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Skiing is physically and mentally stimulating and the views are spectacular, one avid senior skier says.Amber Bracken/The Globe and Mail

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Rosalynn Ruptash was not a skier when she met her husband 13 years ago. “I’m as athletic as a rusty nail,” says the 66-year-old Edmontonian. “I’m also very petrified of heights. I have acrophobia.”

But her future husband was an avid, lifetime skier and she realized she would have to give it a try and let him see for himself that she just couldn’t. That is not how it turned out, though.

Today Ms. Ruptash doesn’t just ski; she’s also president of the Edmonton-based Rocky Mountain Seniors Ski Club.

“You don’t have to be an extreme athlete or even athletic in order to ski,” she says. “You just have to have the courage to give it a try and enjoy being outdoors.”

The sport is physically and mentally stimulating and the views are spectacular, she says, as long as she doesn’t have to look down. The ski club has 885 members, most of them in the Metro Edmonton area. All are 55 or older. The oldest is 97. In summer they cycle and mountain bike but the club’s raison d’etre is hitting the slopes. Dene Moore reports

How this 69-year-old can be tax efficient while supports kids and charity

Well-fixed financially, Annie, 69, would like to give some money to her two adult children “sooner rather than later,” she writes in an e-mail. “Charitable giving would also be of interest,” she adds. Her income of $133,100 a year comes from contract work, withdrawals from a life income fund and Canada Pension Plan benefits. Her B.C. residence is valued at $1-million.

“Like many seniors, I find myself on my own, with a significant portion of assets in RRSPs and facing the looming deadline of my 71st birthday,” Annie writes. At 71, she will have to roll her registered retirement savings plan into a registered retirement income fund and at 72, begin making mandatory minimum withdrawals, which will add to her income taxes.

“I’m interested in tax efficiencies for income structuring because the options like income-sharing are not available to me,” she writes. (Couples can lower the family tax bill by splitting income with spouses.) “I’d also be curious to see how I might be able to help out my two children financially without jeopardizing the assets I may need for future care,” she adds. Her retirement spending goal is $70,000 a year after tax.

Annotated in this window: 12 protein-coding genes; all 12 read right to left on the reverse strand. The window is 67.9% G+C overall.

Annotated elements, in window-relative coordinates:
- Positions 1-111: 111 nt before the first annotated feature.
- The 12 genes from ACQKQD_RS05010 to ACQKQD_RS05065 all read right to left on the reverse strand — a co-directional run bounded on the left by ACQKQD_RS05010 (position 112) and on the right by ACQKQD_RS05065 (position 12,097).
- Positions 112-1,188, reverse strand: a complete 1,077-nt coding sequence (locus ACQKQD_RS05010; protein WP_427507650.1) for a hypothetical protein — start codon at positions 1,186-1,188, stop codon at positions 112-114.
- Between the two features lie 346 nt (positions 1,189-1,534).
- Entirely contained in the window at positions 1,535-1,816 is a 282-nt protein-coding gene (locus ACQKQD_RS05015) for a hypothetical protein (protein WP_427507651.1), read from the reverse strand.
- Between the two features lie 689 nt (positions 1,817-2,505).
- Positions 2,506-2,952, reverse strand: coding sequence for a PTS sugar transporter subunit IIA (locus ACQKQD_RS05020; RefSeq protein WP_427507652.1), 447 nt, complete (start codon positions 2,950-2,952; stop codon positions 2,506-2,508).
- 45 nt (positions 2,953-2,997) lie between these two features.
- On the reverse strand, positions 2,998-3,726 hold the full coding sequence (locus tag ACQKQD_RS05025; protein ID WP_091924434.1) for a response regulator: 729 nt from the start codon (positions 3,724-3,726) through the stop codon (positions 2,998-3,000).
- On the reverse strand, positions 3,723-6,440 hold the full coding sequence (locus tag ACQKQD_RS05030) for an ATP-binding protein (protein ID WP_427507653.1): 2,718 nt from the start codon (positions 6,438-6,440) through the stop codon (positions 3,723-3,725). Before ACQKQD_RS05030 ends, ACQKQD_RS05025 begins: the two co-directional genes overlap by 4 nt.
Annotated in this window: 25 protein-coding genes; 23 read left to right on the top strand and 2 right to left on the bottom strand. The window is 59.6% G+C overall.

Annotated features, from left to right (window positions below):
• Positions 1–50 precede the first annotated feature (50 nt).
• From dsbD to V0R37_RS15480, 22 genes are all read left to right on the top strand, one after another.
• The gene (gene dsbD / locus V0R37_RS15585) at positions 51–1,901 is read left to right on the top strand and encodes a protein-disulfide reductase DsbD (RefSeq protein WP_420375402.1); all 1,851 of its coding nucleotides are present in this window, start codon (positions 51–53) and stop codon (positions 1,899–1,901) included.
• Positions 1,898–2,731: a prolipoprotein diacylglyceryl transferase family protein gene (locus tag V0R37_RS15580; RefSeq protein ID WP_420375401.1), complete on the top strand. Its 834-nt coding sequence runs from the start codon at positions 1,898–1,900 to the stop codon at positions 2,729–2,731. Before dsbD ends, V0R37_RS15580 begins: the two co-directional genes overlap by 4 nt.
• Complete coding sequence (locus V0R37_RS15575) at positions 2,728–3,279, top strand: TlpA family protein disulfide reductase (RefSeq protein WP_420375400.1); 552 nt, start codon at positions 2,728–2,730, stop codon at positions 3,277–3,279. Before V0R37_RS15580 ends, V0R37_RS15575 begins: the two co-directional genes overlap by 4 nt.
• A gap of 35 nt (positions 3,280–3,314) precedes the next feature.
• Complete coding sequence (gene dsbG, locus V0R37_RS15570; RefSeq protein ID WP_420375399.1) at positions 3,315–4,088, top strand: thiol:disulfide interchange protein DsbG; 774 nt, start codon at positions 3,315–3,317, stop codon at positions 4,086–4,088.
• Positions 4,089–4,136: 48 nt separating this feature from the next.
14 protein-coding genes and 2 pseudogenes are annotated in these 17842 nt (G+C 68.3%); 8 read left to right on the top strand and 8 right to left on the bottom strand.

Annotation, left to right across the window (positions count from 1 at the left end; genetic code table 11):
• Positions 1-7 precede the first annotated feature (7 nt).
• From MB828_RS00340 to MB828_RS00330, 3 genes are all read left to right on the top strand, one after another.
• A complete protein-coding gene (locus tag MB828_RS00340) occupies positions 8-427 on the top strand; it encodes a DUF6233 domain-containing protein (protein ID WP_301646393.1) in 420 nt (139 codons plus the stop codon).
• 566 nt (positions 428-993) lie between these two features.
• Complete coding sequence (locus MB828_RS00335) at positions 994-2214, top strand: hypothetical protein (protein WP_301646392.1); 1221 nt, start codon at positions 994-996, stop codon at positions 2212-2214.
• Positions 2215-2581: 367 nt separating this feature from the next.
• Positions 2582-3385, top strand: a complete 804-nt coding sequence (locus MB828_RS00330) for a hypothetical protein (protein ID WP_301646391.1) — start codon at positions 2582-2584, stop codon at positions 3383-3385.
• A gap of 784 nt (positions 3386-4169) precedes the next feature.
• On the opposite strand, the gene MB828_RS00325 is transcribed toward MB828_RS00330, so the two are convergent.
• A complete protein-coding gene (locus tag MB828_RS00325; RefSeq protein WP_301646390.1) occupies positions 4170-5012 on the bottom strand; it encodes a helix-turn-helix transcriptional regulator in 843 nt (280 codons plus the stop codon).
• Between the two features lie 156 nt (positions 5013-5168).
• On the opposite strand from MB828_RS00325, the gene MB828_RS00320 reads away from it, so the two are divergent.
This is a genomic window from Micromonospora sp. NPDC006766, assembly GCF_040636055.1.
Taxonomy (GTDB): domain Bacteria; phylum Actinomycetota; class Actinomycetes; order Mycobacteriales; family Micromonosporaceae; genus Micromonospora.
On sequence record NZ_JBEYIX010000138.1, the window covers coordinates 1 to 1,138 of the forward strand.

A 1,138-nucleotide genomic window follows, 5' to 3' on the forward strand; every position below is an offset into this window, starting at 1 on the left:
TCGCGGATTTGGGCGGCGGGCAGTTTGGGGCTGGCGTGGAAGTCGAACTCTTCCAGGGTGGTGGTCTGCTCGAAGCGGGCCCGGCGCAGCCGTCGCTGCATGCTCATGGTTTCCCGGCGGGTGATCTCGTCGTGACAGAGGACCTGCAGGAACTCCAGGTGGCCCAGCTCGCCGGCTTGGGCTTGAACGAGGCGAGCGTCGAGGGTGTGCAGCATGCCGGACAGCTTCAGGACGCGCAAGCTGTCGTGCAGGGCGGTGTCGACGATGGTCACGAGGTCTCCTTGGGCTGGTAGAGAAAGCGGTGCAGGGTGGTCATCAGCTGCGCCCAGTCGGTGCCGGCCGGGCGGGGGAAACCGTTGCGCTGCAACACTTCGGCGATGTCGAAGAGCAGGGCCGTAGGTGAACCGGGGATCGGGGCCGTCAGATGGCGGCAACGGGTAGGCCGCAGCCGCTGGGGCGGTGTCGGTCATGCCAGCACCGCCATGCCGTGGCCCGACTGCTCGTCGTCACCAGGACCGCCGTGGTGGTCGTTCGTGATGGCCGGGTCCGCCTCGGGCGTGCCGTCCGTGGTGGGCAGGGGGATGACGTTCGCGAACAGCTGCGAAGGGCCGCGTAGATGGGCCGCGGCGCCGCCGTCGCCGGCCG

In the Globe’s latest Financial Facelift column, Tara Ennevor, a financial planner and associate portfolio manager at RGF Integrated Wealth Management in Vancouver, looks at Annie’s situation.

In case you missed it

Tips for seniors on starting a business later in life

After more than 20 years working in government, including as a Canadian immigration officer with foreign postings, Ellen Yachnin decided to take early retirement in mid-2019 at age 56.

She then spent a year and a half serving on boards, upgrading some skills and spending time with her family, before launching her own immigration consulting firm in February. Ms. Yachnin built the company based on her experience as a diplomat, including skills and knowledge on how to best present a client’s case to Canadian immigration.

“I like giving back to people, helping people. I thought, What do I have to give? My knowledge of immigration,” Ms. Yachnin says, now 58.

With a 16-year-old child, working independently from her Toronto home gives Ms. Yachnin the flexibility she needs. She’s one of a growing number of older Canadians taking the entrepreneurship route in the later stage of life. The Business Development Bank of Canada says entrepreneurship has tripled among people over age 55 since 2000. For a retiree who may have no entrepreneurial experience, launching a business can be a challenge. Kathy Kerr looks at some advice from experts on what to consider.

Advice for seniors on how to downsize their stuff